Another example where some research in social media strategies might help McCutcheon is with his references to one’s “tribe.” According to the writer, “tribe” referes to “the amount of people you have an influence on across social media channels.” Personally I have never heard of this term “tribe” in regards to social media and I think what McCutcheon is truly trying to address here are social ties. In her article, “Social Networks and Internet Connectivity Effects,” Caroline Haythornwaite introduces us to the different types of social ties we come across. We have strong, weak, and latent ties with others. To put it simply, strong ties are “best friends” on social media. Weak ties would be someone who simply shares a class with you. Latent ties are relationships yet to be built. While latent and weak ties have somewhere to grow to, strong social ties are ideal, especially for business. McCutheon urges his reader to build one’s tribe, in other words build strong ties online. He urges the reader to “take a genuine interest in the people that choose to follow you.” Haythornwaite seems to agree with this statement. She writes, “Overall we find that, when asked, online participants themselves report strongly held, close ties with others that are as important to them as any offline tie” (Haythornwaite 136). Agreeing with McCutcheon, this explains that a strong online presence is equal to, and can even benefit, a strong offline relationship. (This is something fellow groupIV member aimee212 points out in her book review notes.)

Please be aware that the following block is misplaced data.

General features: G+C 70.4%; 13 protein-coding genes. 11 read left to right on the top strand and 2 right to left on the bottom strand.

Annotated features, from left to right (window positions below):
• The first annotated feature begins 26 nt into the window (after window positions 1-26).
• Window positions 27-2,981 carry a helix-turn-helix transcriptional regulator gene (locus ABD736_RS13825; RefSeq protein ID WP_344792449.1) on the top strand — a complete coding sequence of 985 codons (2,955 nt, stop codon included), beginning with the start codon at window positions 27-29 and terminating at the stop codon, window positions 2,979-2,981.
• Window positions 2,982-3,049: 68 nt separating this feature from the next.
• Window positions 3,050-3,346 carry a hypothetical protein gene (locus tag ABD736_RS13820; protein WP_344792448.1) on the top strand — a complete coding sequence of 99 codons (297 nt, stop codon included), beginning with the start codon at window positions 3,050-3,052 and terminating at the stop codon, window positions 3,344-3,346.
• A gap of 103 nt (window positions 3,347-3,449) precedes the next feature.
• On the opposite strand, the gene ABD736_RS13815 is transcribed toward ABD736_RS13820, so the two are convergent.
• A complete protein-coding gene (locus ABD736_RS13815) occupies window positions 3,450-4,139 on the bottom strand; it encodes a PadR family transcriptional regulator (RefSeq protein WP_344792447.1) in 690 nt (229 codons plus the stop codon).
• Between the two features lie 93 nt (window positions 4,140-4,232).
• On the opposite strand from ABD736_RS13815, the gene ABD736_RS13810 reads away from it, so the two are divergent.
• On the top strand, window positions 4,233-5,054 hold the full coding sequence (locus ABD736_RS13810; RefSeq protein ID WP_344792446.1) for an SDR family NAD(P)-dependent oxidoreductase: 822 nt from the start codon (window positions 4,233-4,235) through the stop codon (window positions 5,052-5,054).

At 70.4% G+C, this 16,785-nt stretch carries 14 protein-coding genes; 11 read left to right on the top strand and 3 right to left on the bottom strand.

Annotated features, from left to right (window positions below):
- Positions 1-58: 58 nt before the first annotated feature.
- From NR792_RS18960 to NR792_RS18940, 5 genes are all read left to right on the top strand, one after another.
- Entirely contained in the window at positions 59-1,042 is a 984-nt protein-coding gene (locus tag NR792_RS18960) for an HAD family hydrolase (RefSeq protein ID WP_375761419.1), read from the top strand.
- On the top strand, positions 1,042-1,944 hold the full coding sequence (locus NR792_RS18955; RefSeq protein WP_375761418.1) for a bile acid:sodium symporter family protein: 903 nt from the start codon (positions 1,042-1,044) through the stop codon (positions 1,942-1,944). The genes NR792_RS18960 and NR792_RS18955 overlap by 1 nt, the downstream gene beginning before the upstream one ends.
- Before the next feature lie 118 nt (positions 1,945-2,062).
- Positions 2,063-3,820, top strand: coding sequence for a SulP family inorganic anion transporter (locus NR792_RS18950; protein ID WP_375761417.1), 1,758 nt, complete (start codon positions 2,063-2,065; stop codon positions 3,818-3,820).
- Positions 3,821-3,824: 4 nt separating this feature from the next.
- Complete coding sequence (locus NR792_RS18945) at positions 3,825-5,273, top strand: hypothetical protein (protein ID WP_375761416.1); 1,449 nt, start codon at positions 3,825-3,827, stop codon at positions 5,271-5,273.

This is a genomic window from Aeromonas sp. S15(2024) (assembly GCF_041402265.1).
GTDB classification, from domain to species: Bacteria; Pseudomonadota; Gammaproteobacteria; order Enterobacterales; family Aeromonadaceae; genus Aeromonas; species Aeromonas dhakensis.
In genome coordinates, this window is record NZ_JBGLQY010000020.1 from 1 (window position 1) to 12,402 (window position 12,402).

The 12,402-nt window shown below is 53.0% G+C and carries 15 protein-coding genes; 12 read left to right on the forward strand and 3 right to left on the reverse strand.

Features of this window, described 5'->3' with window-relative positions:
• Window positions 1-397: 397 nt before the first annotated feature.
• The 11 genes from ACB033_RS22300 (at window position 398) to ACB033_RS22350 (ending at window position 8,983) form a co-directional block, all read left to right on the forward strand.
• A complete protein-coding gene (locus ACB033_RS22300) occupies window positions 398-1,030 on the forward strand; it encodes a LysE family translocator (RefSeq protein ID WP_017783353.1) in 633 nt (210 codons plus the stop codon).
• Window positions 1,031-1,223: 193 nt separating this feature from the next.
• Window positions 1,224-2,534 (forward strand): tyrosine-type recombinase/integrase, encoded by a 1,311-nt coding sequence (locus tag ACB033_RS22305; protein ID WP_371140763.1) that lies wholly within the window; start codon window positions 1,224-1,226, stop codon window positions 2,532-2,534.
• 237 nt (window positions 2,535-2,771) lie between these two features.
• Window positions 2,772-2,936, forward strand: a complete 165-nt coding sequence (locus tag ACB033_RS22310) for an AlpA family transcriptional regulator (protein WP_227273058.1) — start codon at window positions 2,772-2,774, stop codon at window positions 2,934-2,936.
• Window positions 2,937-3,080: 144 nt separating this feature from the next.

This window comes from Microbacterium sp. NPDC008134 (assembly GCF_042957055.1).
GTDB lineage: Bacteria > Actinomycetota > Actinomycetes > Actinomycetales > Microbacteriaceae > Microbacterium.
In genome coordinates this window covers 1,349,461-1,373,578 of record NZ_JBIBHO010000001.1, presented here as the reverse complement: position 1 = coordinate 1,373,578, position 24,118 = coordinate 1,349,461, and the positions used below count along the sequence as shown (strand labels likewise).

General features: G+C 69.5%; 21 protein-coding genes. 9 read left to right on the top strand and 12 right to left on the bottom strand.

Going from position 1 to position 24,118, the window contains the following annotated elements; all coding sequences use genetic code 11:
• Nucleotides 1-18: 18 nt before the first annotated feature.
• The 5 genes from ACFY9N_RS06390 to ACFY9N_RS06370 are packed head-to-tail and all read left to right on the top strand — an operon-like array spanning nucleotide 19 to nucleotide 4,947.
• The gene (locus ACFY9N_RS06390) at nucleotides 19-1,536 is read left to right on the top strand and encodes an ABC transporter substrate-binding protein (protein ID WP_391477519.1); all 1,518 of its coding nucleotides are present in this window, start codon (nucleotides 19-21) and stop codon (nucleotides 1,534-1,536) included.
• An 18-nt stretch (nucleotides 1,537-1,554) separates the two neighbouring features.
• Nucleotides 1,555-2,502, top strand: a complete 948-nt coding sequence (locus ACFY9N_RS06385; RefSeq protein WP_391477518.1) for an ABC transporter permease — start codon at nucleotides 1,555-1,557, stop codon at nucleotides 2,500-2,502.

While I myself did not gain too much from this e-book, I will not say it is a useless manual. My Social Media Strategies class was simply not the ideal audience for this book. “How to NOT Suck at Social Media” seems more fit for someone in over the age of 40 who is looking to start an online presence simply for marketing and networking reasons. One might consider it “Social Media Networking for Dummies.” However, the one true irony that stuck with me through this entire ebook was that neither Malcom McCutcheon nor his business Bossa Nova Interactive have over 200 followers on Twitter. As pointed out in tyn205’s notes, there is a disclaimer to the book that McCutcheon does not consider himself a “social media expert.” However, I think our group would have looked for a different book had we known this disclaimer previously.
screenshot taken by author